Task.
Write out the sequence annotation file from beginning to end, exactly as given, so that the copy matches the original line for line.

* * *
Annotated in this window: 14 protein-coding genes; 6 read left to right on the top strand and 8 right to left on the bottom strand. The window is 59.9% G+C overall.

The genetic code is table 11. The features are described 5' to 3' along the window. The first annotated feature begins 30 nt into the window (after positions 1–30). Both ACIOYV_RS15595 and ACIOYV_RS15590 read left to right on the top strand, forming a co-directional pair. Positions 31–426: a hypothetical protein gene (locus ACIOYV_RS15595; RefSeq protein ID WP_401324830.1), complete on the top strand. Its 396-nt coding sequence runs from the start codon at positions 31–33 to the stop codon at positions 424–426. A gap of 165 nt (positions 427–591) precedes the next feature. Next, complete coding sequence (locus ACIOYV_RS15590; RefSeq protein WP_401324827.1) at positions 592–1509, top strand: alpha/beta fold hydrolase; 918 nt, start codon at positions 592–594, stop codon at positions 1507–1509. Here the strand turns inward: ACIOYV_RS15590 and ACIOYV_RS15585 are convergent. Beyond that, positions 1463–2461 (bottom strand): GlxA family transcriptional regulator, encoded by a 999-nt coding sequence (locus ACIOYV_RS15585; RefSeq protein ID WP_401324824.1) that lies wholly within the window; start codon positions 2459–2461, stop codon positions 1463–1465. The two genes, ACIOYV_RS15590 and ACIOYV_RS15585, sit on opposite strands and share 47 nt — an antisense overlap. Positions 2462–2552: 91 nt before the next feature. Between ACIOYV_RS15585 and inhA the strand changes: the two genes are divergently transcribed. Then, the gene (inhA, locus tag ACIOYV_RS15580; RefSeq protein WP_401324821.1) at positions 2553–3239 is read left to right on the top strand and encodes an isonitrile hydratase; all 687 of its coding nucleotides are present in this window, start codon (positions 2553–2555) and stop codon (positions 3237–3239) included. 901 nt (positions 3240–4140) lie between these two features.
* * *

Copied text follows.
Annotated in this window: 14 protein-coding genes; 6 read left to right on the top strand and 8 right to left on the bottom strand. The window is 59.9% G+C overall.

The genetic code is table 11. The features are described 5' to 3' along the window. The first annotated feature begins 30 nt into the window (after positions 1–30). Both ACIOYV_RS15595 and ACIOYV_RS15590 read left to right on the top strand, forming a co-directional pair. Positions 31–426: a hypothetical protein gene (locus ACIOYV_RS15595; RefSeq protein ID WP_401324830.1), complete on the top strand. Its 396-nt coding sequence runs from the start codon at positions 31–33 to the stop codon at positions 424–426. A gap of 165 nt (positions 427–591) precedes the next feature. Next, complete coding sequence (locus ACIOYV_RS15590; RefSeq protein WP_401324827.1) at positions 592–1509, top strand: alpha/beta fold hydrolase; 918 nt, start codon at positions 592–594, stop codon at positions 1507–1509. Here the strand turns inward: ACIOYV_RS15590 and ACIOYV_RS15585 are convergent. Beyond that, positions 1463–2461 (bottom strand): GlxA family transcriptional regulator, encoded by a 999-nt coding sequence (locus ACIOYV_RS15585; RefSeq protein ID WP_401324824.1) that lies wholly within the window; start codon positions 2459–2461, stop codon positions 1463–1465. The two genes, ACIOYV_RS15590 and ACIOYV_RS15585, sit on opposite strands and share 47 nt — an antisense overlap. Positions 2462–2552: 91 nt before the next feature. Between ACIOYV_RS15585 and inhA the strand changes: the two genes are divergently transcribed. Then, the gene (inhA, locus tag ACIOYV_RS15580; RefSeq protein WP_401324821.1) at positions 2553–3239 is read left to right on the top strand and encodes an isonitrile hydratase; all 687 of its coding nucleotides are present in this window, start codon (positions 2553–2555) and stop codon (positions 3237–3239) included. 901 nt (positions 3240–4140) lie between these two features.